If the disciples had a unique awareness of Jesus as God, it was because Jesus himself manifested a new consciousness of God’s presence. As Carl Jung noted, Jesus came to a new level of God consciousness within himself, undergoing a process of individuation and attaining a new level of freedom and thus a new sense of mission. Monotheistic religions have avoided the psychic dimension of human personhood, according to Jung, which has led to a thwarted understanding of God. Christians, in particular, have excluded the psychic dimension of Jesus’ life from any doctrinal consideration, but this is exactly what is distinct about Jesus of Nazareth, a new awareness of God’s immanent presence that led to his radical actions of inclusivity, healing, compassion and ultimately self-sacrifice.
The experience of a new, immanent presence of God lies at the very origin of the development of the Jesus-devotion, which Moore describes in three stages. The first stage was an awakening of desire whereby the disciples experienced an ecstasy and joy in their interaction with Jesus in Galilee; a new and enthralling sense of God, a sense of God unburdened by sin and by guilt, a sense of God not remote or dominating, but a compassionate and loving presence. This stage was brought to a devastating conclusion with Jesus’ arrest and execution. Moore suggests that a second stage was precipitated by Jesus’ dreadful death in which the disciples experienced sheer desolation and a sense that everything was lost. Jesus’ death precipitated a profoundly spiritual crisis that was characterized by despair, desolation, shame, and confusion. Here Moore likens their desolation to the inconsolability of the dark night of the soul. It was a despair that only the experience of God could dispel; an inconsolability which only God could relieve. In a Jungian sense, the disciples underwent the death of the ego. Coming to terms with the experience of Jesus within themselves demanded a reconciliation of their own wounds with the power of God they experienced.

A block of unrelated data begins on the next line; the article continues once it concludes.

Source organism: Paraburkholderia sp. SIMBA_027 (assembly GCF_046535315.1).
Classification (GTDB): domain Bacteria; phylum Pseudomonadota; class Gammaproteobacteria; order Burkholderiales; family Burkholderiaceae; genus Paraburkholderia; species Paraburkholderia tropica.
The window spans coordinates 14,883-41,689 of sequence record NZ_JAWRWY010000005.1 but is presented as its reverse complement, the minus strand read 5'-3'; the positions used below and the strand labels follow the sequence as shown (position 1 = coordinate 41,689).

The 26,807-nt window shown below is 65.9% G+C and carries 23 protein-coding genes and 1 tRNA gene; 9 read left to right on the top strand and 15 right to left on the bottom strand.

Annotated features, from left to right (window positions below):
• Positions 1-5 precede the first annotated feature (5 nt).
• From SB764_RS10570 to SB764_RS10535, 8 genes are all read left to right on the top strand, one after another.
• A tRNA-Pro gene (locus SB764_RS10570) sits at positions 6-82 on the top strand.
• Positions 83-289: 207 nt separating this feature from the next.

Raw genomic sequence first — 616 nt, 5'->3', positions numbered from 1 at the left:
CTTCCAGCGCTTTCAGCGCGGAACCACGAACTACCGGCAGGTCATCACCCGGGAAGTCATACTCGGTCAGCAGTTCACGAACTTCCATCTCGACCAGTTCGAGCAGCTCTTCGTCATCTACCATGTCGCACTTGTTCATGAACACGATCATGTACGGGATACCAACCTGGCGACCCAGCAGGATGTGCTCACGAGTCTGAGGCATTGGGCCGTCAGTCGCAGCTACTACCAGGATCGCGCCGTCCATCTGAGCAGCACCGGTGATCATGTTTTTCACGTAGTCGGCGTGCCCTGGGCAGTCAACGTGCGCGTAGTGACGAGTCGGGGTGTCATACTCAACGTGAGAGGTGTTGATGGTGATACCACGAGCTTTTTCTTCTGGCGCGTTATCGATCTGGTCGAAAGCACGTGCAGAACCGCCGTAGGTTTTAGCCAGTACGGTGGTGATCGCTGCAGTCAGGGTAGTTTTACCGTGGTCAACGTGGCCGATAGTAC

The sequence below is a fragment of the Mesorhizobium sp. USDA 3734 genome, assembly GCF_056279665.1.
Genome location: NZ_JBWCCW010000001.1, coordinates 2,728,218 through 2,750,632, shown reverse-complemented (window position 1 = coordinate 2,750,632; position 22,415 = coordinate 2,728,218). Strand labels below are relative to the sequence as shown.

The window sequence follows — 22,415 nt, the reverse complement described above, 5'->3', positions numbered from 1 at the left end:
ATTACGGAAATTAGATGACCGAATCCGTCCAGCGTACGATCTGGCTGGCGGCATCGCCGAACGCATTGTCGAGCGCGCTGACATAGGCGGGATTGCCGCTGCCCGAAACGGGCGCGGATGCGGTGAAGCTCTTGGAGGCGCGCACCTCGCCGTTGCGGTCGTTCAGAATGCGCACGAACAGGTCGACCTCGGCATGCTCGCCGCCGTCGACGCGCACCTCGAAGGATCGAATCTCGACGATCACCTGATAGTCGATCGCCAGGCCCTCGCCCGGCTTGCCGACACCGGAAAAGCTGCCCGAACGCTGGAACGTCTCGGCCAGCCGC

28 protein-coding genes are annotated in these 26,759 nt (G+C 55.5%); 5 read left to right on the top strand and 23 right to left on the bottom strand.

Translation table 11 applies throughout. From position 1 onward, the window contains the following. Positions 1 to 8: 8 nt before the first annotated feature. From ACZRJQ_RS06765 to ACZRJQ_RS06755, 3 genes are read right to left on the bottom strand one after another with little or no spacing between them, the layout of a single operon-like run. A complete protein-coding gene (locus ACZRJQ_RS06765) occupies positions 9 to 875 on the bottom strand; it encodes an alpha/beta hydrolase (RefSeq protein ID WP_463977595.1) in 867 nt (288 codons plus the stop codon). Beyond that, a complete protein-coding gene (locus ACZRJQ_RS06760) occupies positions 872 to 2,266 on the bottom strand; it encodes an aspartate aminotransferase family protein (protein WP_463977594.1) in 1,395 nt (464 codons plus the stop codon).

Moore suggests that the death of Jesus created a sense of the death of God in the disciples and that, with the appearance of the resurrected Jesus, they experienced the risen Jesus as nothing less than a renewed presence of God in their midst. The God of Jesus, the Father who had died with Jesus and who now declares his love in the resurrection of Jesus, the God who is the author of this entire loving and life-giving plan, re-emerged in a new presence. Moore describes the initial response of the disciples to the appearance of the risen Lord Jesus in terms of a realization that Jesus is God. At first, it was a case of a displacement of divinity into Jesus who became the center of their new God-consciousness. The disciples could not apprehend the extension of divinity from God to Jesus, however, unless something took place within themselves. It is on the level of personal consciousness that a new reality emerged. The paschal mystery of Jesus’ death and resurrection, according to Moore, was the key to the radical transformation of their God-consciousness, a transformation which began with their experience of Jesus in his earthly ministry and purified by the death and resurrection of Jesus. Experience of the paschal mystery carried them into a radically new God-consciousness. Jesus’ paschal mystery emerged as the psychological pattern or the pedagogy, so to speak, through which their God-consciousness was utterly transformed. As Moore explains: